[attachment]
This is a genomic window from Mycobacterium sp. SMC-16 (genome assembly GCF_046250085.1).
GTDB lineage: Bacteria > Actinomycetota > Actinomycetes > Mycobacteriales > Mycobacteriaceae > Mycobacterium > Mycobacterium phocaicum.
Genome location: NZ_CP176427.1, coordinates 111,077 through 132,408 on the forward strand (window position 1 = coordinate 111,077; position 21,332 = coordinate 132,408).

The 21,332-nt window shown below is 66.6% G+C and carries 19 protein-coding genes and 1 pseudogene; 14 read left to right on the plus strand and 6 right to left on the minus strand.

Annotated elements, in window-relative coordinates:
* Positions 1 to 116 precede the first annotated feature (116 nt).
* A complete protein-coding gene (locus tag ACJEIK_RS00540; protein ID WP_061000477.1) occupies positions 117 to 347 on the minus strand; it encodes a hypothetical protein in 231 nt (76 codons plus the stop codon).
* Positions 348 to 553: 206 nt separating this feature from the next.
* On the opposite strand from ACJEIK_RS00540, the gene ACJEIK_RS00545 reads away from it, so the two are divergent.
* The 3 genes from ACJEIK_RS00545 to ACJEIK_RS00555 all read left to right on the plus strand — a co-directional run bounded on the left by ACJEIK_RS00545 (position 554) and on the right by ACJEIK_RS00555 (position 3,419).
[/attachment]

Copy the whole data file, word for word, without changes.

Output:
This is a genomic window from Mycobacterium sp. SMC-16 (genome assembly GCF_046250085.1).
GTDB lineage: Bacteria > Actinomycetota > Actinomycetes > Mycobacteriales > Mycobacteriaceae > Mycobacterium > Mycobacterium phocaicum.
Genome location: NZ_CP176427.1, coordinates 111,077 through 132,408 on the forward strand (window position 1 = coordinate 111,077; position 21,332 = coordinate 132,408).

The 21,332-nt window shown below is 66.6% G+C and carries 19 protein-coding genes and 1 pseudogene; 14 read left to right on the plus strand and 6 right to left on the minus strand.

Annotated elements, in window-relative coordinates:
* Positions 1 to 116 precede the first annotated feature (116 nt).
* A complete protein-coding gene (locus tag ACJEIK_RS00540; protein ID WP_061000477.1) occupies positions 117 to 347 on the minus strand; it encodes a hypothetical protein in 231 nt (76 codons plus the stop codon).
* Positions 348 to 553: 206 nt separating this feature from the next.
* On the opposite strand from ACJEIK_RS00540, the gene ACJEIK_RS00545 reads away from it, so the two are divergent.
* The 3 genes from ACJEIK_RS00545 to ACJEIK_RS00555 all read left to right on the plus strand — a co-directional run bounded on the left by ACJEIK_RS00545 (position 554) and on the right by ACJEIK_RS00555 (position 3,419).